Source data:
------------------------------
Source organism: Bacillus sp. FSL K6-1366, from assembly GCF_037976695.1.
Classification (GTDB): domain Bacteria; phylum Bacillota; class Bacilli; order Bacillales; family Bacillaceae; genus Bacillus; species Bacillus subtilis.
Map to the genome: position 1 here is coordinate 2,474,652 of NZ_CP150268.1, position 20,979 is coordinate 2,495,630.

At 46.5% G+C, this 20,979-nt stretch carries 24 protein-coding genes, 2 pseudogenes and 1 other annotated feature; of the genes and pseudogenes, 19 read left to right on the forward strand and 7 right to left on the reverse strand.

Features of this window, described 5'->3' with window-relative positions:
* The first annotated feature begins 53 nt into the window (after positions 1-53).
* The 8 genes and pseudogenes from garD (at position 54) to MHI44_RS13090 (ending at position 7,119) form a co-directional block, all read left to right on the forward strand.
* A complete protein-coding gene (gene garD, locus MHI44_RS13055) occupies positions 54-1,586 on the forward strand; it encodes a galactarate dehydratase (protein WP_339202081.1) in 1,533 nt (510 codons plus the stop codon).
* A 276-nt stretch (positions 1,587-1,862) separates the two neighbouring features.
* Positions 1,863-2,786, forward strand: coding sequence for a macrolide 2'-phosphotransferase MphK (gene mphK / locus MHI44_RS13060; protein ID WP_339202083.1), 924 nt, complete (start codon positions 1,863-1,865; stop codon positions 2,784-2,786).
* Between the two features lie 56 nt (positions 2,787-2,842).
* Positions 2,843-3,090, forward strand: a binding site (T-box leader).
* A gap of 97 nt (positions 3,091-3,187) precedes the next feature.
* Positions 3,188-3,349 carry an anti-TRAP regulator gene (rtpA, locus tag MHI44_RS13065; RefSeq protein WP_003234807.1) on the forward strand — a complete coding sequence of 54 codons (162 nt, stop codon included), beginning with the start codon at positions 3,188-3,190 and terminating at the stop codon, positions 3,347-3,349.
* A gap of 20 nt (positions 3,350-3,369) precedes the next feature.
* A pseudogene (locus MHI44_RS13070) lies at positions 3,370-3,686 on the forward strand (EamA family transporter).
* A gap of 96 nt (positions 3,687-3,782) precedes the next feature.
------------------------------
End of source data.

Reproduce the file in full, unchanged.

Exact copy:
Source organism: Bacillus sp. FSL K6-1366, from assembly GCF_037976695.1.
Classification (GTDB): domain Bacteria; phylum Bacillota; class Bacilli; order Bacillales; family Bacillaceae; genus Bacillus; species Bacillus subtilis.
Map to the genome: position 1 here is coordinate 2,474,652 of NZ_CP150268.1, position 20,979 is coordinate 2,495,630.

At 46.5% G+C, this 20,979-nt stretch carries 24 protein-coding genes, 2 pseudogenes and 1 other annotated feature; of the genes and pseudogenes, 19 read left to right on the forward strand and 7 right to left on the reverse strand.

Features of this window, described 5'->3' with window-relative positions:
* The first annotated feature begins 53 nt into the window (after positions 1-53).
* The 8 genes and pseudogenes from garD (at position 54) to MHI44_RS13090 (ending at position 7,119) form a co-directional block, all read left to right on the forward strand.
* A complete protein-coding gene (gene garD, locus MHI44_RS13055) occupies positions 54-1,586 on the forward strand; it encodes a galactarate dehydratase (protein WP_339202081.1) in 1,533 nt (510 codons plus the stop codon).
* A 276-nt stretch (positions 1,587-1,862) separates the two neighbouring features.
* Positions 1,863-2,786, forward strand: coding sequence for a macrolide 2'-phosphotransferase MphK (gene mphK / locus MHI44_RS13060; protein ID WP_339202083.1), 924 nt, complete (start codon positions 1,863-1,865; stop codon positions 2,784-2,786).
* Between the two features lie 56 nt (positions 2,787-2,842).
* Positions 2,843-3,090, forward strand: a binding site (T-box leader).
* A gap of 97 nt (positions 3,091-3,187) precedes the next feature.
* Positions 3,188-3,349 carry an anti-TRAP regulator gene (rtpA, locus tag MHI44_RS13065; RefSeq protein WP_003234807.1) on the forward strand — a complete coding sequence of 54 codons (162 nt, stop codon included), beginning with the start codon at positions 3,188-3,190 and terminating at the stop codon, positions 3,347-3,349.
* A gap of 20 nt (positions 3,350-3,369) precedes the next feature.
* A pseudogene (locus MHI44_RS13070) lies at positions 3,370-3,686 on the forward strand (EamA family transporter).
* A gap of 96 nt (positions 3,687-3,782) precedes the next feature.